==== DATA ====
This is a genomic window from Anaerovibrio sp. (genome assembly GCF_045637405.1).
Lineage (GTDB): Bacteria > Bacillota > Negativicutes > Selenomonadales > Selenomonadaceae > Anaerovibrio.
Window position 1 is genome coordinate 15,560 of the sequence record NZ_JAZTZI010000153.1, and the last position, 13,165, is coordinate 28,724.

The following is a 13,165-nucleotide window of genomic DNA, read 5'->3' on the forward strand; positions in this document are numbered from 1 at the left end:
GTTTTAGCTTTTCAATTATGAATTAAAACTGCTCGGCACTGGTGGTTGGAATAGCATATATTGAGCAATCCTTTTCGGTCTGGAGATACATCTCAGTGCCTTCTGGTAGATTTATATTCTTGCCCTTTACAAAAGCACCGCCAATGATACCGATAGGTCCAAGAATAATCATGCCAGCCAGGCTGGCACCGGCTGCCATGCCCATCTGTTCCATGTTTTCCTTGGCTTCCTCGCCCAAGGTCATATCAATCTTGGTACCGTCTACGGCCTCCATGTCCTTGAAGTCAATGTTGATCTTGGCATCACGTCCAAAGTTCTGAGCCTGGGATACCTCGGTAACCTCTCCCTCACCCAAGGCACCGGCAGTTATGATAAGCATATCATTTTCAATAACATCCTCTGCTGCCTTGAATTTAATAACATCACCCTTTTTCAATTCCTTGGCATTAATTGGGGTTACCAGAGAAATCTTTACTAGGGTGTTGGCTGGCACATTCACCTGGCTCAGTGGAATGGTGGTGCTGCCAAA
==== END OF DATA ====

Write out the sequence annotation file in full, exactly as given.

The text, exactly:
This is a genomic window from Anaerovibrio sp. (genome assembly GCF_045637405.1).
Lineage (GTDB): Bacteria > Bacillota > Negativicutes > Selenomonadales > Selenomonadaceae > Anaerovibrio.
Window position 1 is genome coordinate 15,560 of the sequence record NZ_JAZTZI010000153.1, and the last position, 13,165, is coordinate 28,724.

The following is a 13,165-nucleotide window of genomic DNA, read 5'->3' on the forward strand; positions in this document are numbered from 1 at the left end:
GTTTTAGCTTTTCAATTATGAATTAAAACTGCTCGGCACTGGTGGTTGGAATAGCATATATTGAGCAATCCTTTTCGGTCTGGAGATACATCTCAGTGCCTTCTGGTAGATTTATATTCTTGCCCTTTACAAAAGCACCGCCAATGATACCGATAGGTCCAAGAATAATCATGCCAGCCAGGCTGGCACCGGCTGCCATGCCCATCTGTTCCATGTTTTCCTTGGCTTCCTCGCCCAAGGTCATATCAATCTTGGTACCGTCTACGGCCTCCATGTCCTTGAAGTCAATGTTGATCTTGGCATCACGTCCAAAGTTCTGAGCCTGGGATACCTCGGTAACCTCTCCCTCACCCAAGGCACCGGCAGTTATGATAAGCATATCATTTTCAATAACATCCTCTGCTGCCTTGAATTTAATAACATCACCCTTTTTCAATTCCTTGGCATTAATTGGGGTTACCAGAGAAATCTTTACTAGGGTGTTGGCTGGCACATTCACCTGGCTCAGTGGAATGGTGGTGCTGCCAAA